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Ink to Screen: How BookTok is Reshaping the Publishing Landscape

After receiving the Orange Prize Award in 2012, Madeleine Miller’s novel, The Song of Achilles sold approximately 50,000 units. It saw a slow decline in sales for nearly a decade, before a TikTok video in 2021 sparked worldwide excitement for the novel. By 2022, that same novel had sold 2 million copies.

The influence of TikTok has cast a shadow over the publishing industry, and transformation within publishing houses has already begun to maintain power in this rocky new age.

This three-part article series will follow the impact of TikTok’s ‘BookTok’ on popular literature, reading culture, and admired authors, fueling discussion on the re-shaping of the publishing industry, potential ‘cheat-sheet’ works from future authors, and the evolving world of bookshops. Gone is the time of swatting the social media app from serious conversation. TikTok is already remoulding industries— it’s either embrace modernity or be left in its wake. 

TikTok’s helpfully named community, ‘BookTok’, has become a popular niche within the platform where users can discuss all things literature and reading. If you stumble there organically there’s no doubt you’ll be met with individuals crying over the ending of their newest novel, elongated reveals of favourite monthly reads, and aesthetic shots of pleasing book covers, trendy mugs, and fluffy blankets, with a hum of relaxing music to convince you that you too are in that beautiful reading nook. The community is huge, for lack of a better word, with the hashtag #booktok used 206.2 billion times since TikTok’s first appearance worldwide in 2018.  With 1.1 billion active users over the entire app, do you see the dominance this community has generated?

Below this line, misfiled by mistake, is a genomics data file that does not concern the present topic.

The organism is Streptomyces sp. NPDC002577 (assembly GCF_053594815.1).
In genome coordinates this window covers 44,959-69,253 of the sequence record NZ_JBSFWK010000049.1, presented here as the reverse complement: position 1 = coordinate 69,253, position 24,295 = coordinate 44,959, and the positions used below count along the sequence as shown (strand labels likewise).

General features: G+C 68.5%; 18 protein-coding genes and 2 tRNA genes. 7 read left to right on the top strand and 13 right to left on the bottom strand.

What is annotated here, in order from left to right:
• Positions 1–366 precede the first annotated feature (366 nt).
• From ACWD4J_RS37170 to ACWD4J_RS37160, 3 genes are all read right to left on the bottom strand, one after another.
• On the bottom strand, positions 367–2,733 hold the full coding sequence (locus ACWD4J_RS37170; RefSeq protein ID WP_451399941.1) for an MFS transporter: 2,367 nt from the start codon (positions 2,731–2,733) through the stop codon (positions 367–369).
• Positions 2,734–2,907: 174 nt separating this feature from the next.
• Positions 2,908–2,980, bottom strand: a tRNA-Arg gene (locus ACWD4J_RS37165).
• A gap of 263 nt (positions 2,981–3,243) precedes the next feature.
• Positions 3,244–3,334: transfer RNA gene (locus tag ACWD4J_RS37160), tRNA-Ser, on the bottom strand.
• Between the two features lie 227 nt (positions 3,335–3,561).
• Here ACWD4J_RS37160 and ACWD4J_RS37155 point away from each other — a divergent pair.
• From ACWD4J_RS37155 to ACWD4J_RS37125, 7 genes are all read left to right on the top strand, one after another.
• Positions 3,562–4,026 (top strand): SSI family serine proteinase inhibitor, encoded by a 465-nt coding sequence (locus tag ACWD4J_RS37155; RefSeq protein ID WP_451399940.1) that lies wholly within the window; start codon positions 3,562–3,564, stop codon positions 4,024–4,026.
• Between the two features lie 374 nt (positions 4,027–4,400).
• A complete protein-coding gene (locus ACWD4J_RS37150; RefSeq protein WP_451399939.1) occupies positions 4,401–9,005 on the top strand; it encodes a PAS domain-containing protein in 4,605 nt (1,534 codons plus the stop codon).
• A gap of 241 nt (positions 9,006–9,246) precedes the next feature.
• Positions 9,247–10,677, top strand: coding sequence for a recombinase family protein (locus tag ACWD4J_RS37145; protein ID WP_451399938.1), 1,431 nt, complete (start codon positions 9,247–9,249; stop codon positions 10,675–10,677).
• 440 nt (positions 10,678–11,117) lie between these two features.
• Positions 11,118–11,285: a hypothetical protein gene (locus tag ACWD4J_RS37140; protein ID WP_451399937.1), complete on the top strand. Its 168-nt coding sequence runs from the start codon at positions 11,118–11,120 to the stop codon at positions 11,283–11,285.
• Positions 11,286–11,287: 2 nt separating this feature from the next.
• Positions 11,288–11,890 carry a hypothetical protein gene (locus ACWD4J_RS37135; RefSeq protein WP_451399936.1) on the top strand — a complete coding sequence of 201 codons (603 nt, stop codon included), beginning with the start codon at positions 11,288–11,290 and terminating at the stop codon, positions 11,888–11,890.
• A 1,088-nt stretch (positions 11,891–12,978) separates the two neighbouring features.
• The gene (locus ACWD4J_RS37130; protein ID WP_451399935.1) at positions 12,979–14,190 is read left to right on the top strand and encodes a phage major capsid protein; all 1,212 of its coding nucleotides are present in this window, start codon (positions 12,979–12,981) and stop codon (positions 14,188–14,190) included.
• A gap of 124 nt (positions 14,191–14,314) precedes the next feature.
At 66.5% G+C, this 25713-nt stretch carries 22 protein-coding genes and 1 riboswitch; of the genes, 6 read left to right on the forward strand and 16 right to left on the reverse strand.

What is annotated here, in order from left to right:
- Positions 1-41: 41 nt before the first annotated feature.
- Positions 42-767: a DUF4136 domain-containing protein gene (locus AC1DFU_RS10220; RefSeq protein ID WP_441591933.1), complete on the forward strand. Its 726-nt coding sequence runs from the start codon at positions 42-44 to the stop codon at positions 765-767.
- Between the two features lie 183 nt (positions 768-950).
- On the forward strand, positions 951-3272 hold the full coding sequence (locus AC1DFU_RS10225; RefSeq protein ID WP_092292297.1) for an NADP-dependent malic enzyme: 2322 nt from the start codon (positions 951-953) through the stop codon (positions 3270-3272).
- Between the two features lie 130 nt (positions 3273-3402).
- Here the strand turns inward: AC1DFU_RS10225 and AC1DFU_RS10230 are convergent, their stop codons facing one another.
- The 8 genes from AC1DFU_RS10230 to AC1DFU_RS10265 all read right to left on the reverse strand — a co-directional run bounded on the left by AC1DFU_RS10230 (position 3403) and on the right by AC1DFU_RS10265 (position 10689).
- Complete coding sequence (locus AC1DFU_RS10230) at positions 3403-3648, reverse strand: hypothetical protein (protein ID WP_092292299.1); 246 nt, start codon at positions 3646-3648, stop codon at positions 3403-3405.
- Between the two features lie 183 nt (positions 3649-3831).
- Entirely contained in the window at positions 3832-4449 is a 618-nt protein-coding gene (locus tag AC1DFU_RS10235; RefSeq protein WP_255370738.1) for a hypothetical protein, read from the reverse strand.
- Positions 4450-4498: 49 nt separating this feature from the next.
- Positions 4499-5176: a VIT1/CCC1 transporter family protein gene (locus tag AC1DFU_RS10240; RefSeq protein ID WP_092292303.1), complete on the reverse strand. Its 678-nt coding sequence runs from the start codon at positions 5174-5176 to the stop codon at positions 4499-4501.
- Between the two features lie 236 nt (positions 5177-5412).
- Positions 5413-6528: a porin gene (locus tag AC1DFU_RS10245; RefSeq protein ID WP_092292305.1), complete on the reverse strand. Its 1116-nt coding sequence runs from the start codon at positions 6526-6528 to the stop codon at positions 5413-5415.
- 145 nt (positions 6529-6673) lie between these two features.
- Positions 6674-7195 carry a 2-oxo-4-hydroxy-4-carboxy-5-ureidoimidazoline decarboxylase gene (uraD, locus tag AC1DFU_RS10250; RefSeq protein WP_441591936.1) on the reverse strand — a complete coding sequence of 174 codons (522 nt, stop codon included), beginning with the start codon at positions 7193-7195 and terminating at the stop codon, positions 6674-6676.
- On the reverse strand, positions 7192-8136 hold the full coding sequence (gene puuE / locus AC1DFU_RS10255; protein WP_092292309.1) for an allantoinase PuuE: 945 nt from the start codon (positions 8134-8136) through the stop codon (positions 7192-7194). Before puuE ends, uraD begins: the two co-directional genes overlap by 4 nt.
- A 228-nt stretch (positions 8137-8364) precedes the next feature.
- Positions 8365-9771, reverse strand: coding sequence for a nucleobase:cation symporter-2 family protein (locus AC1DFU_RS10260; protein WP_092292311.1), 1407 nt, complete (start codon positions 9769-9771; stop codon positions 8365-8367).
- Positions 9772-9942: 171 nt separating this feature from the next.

Since its origin, TikTok has been reduced to a place where young teenagers lip-sync to trending songs and post dances with their friends. The app is perceived as a vice for the younger generation to receive constant stimulation in the form of endless seconds-long videos. It’s temporary satisfaction on the highest level. Though there is truth here, there is much to be lost by viewing the app as only this. Let’s look back to the days of One Direction’s fandom army known as ‘Directioners’. While the world undermined the hoards of teenage girls supporting the band, they proved time and time again the influence that social media communities can have. When the band was voted out of X Factor, fans took to Twitter, leading to the boys signing a deal with Sony. The vast amount of media of the band members online created a connection between band and fan that supporters of the Spice Girls and Nirvana couldn’t experience. This relationship led to One Direction being named ‘The world’s first internet boyband’, and their albums selling an extortionate number of units upon release of their first single, despite little to no radio-plays. The power of the masses cannot be undermined, so why do we so often undermine these masses of young people?

When The Song of Achilles experienced its renaissance in 2021, Madeline Miller took to Twitter to say, “I’m not social media proficient, so learning about the passionate readers on TikTok has been an astonishing delight, and an honor.” What started as one TikTok about the user’s emotional experience reading the novel tumbled into a spontaneous promotional campaign resulting in the tag #thesongofachilles now having 441.3 million views on the app. Miller isn’t alone in misconceiving the extent of passionate reading on TikTok; the compelling community gathering there has been overlooked by more than a few.

Madeline Miller hasn’t been the only successor of TikTok influence, however. More prominent is popular BookTok author Colleen Hoover, a leading favourite within the social media space. Girls and young women have clung to the somewhat controversial ‘romance’ novels of Hoover, resulting in the tag #colleenhoover having 4.7 billion views on TikTok. It’s no doubt that the author’s active appearances on her own TikTok account have catalysed her growth within the BookTok community, producing a dedicated fan base. The interpersonal relationship TikTok users have with Hoover is reminiscent of the relationship between Directioners and One Direction via Twitter over a decade ago, and has led to her being named one of the 100 most influential people of 2023 by Time Magazine. The buzz around Hoover reaches every corner of TikTok, appearing on random ‘For You’ pages by other individuals, the influence of her fans and engagement putting her annual book releases at the top of bestseller lists without fail.